Living Green: How farmers recycle - NBC Right Now/KNDO/KNDU Tri-Cities, Yakima, WA |

Living Green: How farmers recycle

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Harrah, WA - Everyone has their own ideas that come to mind when it comes to farming, and with agriculture being a big part of the economy in Central Washington, how do farmers maintain their land and crops? How do farmers conserve their resources?  Local farmer, Lon Inaba, of Inaba Produce Farms, Inc. shows NBC Right Now how he conserves materials on his 1,500 acre land.

There are many ways in which Inaba Produce Farms preserves materials, "we do composting, cover cropping, drip irrigation, crop rotations, and minimum tillage," said Inaba.  

Inaba is a third generation farmer, the Inaba family came to Central Washington when his grandfather began farming on their land in 1907, his father and grandfather all used various conservation methods to upkeep their farm.

"100 years ago all farming was organic, there were no pesticides, and now through the advent of drip irrigation and technology we can preserve things. My grandfather composted 100 years ago we just do it a little differently now," said Inaba.

Inaba makes his own soil out of compost like veggie waste and livestock manure which helps raise organic matter levels in the soil.

"You want to build your organic matters in soil, it's soil microbiology, and if you can do that then the soil can hold water better.  The more organic matter, the more it grabs water and nutrients and less leaching, like less fertilizer going into drinking water, its just a better way to do it," said Inaba.

Maintaining his land has always been a very important process for Inaba.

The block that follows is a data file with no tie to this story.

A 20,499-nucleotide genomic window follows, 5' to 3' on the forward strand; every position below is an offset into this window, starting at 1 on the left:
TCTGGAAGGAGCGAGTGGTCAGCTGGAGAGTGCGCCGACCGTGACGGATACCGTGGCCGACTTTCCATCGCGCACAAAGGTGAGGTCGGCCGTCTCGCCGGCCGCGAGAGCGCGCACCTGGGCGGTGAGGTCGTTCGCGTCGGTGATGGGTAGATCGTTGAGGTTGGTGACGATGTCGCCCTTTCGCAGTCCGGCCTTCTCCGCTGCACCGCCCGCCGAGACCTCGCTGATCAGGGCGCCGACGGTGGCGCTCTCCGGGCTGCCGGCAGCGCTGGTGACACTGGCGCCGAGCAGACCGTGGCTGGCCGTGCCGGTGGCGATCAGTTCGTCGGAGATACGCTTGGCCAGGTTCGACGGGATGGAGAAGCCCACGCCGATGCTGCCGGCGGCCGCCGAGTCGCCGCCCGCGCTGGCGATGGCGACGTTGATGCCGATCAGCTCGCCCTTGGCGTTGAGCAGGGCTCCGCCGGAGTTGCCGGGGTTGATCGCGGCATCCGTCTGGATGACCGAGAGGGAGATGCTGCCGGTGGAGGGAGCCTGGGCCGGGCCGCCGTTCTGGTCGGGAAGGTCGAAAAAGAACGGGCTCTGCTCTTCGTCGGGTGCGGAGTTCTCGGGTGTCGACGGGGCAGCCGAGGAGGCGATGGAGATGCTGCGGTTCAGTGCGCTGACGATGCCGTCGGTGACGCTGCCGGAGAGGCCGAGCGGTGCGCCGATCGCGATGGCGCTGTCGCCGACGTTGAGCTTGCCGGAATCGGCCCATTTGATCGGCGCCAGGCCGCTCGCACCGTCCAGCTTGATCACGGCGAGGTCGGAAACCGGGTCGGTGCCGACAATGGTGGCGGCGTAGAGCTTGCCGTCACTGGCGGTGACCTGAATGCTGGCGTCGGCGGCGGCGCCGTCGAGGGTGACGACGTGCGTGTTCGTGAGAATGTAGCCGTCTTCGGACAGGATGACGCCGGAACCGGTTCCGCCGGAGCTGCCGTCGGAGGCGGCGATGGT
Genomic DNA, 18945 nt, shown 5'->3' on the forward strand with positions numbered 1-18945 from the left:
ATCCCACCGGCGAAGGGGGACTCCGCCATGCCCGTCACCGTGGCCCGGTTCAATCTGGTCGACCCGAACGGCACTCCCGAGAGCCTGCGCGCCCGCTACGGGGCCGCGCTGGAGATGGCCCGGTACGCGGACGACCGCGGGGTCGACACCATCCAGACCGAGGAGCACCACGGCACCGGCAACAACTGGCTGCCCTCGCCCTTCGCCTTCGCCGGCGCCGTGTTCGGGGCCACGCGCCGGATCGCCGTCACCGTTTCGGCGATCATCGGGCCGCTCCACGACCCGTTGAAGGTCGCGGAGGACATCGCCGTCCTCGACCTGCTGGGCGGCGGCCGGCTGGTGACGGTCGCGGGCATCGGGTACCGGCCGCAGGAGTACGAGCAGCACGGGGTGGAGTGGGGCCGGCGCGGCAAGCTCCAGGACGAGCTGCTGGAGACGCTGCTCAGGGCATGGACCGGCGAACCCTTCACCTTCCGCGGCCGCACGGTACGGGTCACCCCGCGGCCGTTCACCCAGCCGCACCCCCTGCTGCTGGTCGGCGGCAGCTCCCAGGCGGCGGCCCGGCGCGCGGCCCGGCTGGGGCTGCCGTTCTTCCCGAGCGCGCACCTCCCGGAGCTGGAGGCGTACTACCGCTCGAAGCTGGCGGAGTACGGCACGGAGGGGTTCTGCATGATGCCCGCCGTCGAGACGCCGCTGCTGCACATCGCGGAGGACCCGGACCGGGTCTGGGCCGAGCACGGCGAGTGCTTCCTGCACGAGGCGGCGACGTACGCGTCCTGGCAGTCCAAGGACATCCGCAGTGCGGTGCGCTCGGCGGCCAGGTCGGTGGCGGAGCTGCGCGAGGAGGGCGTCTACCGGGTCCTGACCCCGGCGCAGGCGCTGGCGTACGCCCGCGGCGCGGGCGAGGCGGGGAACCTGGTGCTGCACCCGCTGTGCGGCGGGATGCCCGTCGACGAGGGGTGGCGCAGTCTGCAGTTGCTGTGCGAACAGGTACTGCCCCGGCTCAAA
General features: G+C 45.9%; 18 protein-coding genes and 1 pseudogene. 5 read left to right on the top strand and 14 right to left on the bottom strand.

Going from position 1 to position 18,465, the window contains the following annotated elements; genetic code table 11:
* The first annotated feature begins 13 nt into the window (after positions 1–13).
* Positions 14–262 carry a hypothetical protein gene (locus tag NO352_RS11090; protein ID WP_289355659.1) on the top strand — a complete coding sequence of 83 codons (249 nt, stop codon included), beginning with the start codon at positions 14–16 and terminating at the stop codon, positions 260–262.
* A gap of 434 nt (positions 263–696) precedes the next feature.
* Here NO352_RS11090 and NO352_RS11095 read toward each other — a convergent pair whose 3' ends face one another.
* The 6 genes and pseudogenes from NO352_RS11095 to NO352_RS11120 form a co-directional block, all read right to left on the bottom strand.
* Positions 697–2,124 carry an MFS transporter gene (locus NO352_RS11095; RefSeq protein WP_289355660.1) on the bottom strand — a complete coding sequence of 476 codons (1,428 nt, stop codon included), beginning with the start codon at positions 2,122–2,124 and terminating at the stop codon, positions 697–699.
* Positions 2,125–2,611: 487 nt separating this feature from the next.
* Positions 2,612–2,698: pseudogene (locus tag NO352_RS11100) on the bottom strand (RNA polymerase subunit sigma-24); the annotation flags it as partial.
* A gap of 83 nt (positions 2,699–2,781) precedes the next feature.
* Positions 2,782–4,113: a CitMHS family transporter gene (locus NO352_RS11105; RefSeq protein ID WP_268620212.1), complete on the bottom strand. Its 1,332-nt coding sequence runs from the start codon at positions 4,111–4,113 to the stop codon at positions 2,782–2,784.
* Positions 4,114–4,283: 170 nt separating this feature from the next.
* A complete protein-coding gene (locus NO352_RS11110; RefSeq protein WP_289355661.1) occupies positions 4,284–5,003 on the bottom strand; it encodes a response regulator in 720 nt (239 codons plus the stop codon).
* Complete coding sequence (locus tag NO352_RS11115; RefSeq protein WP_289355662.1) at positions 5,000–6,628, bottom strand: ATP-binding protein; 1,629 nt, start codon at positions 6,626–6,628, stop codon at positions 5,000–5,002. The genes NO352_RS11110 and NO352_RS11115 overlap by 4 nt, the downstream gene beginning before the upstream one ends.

"They don't make anymore new land, you have to take care of the land you have. If you lose your soil, waste your water you're not going to be a farmer for very long," said Inaba.

Currently, almost all of Inaba Produce Farms, Inc. uses drip irrigation, which is the process of allowing water to drip slowly into the roots of crops, on Inaba's farm, it all happens underground.

"We use permanent drip beds, we farm around our drip line, instead of throwing plastic tape away, we have some fields that are 20 years old, and if we keep them (drip irrigation hoses) from plugging we will use them year after year," said Inaba.

And when his crops, including, but not limited to: asparagus, bell peppers, sweet corn, onions, and tomatoes, are ready to be harvested; Inaba tells NBC Right Now, that they ship their produce out on reusable plastic containers (RPCs), instead of wasting cardboard boxes. 

Inaba Produce Farms, Inc. is also powered by solar panels.

Inaba says the process of recycling and conserving is constant, and by using all of their resources they are preserving and ensuring the health and great taste of their produce.